The World’s Oldest, Most Beautiful Cultures Preserved Through Photographs
According to photographer Jimmy Nelson, the Before They Pass Away project began nearly 30 years ago when he began walking from one side of Tibet to the other. That’s when he set it upon himself to document the last of the world’s ancient tribes and peoples with his 50-year-old 4×5 film camera. Nelson then spent the next four years traveling across the world to photograph 31 tribes, chosen for their geographical, traditional, and aesthetic importance. He spent two weeks with each photographing and learning a little about their traditions, mannerisms, and beliefs.
Now, each community’s images are captured between the covers of his new photography book Before They Pass Away. “My dream had always been to preserve our world’s tribes through my photography,” writes Nelson. “Not to stop change from happening—because I know I can’t—but to create a visual document reminding us, and the generations after us, of the beauty of pure and honest living.” Here, we preview of Nelson’s book and some of the people he encountered.
Photo: The Kazakhs of the westernmost province of Bayan-Ölgii, Mongolia, are a Turkic people originating from the northern parts of Central Asia and can trace their roots to the 15th century. Most Kazakhs in this remote, mountainous region are dependent on domestic animals for their livelihood and practice the ancient tradition of hunting rabbits, marmots, foxes, and wolves on horseback with the help of trained golden eagles.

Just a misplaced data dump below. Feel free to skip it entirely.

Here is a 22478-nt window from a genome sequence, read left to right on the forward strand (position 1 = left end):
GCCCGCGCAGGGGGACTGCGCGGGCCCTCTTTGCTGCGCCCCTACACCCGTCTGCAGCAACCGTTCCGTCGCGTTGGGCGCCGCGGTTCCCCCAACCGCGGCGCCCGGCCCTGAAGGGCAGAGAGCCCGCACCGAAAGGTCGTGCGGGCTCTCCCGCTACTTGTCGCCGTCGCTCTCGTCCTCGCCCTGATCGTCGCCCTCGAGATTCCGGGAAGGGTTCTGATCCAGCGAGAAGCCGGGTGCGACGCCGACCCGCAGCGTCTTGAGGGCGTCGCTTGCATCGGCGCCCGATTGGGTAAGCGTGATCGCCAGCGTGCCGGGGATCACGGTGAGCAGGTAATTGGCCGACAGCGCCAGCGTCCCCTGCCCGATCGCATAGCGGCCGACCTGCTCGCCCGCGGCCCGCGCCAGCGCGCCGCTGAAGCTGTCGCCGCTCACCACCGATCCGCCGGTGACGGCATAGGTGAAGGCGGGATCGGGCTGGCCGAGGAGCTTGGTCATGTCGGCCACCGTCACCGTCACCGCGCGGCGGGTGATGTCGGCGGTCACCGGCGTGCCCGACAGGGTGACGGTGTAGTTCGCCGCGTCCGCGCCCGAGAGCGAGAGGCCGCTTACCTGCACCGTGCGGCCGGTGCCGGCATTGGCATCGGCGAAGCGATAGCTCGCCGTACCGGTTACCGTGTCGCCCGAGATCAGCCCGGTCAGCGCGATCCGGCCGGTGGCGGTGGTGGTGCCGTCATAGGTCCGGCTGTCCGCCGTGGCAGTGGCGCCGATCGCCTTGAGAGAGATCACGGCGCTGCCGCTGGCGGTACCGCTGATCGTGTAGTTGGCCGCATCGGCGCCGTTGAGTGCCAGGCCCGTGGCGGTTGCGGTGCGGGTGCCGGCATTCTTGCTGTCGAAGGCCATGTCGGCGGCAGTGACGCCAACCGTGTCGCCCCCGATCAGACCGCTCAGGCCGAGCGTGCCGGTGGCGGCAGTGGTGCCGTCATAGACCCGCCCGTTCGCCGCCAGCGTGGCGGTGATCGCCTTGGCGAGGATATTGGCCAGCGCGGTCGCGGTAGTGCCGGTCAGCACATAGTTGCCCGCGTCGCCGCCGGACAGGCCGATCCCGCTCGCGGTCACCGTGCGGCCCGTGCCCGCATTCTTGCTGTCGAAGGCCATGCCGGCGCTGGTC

The Himba are an ancient tribe of an estimated 20,000 to 30,000 members located near the Kunene River in northwest Namibia and southwest Angola. They’re known for being tall, slender, and statuesque semi-nomadic herders. Most still live and dress according to ancient traditions and speak Herero—their language since the 16th century. The Himba live in scattered settlements of cone-shaped structures made of saplings bound together with palm leaves and plastered with mud and dung. If grazing is poor, the village will migrate to land with better opportunities, with young men leaving first to set up separate, temporary villages and move the cattle, while the women, children, and older men stay at the main settlement.
The history of the world’s approximately 5.5 million Tibetans can be traced to around 4,000 years ago, and religion has always played a major role in the culture.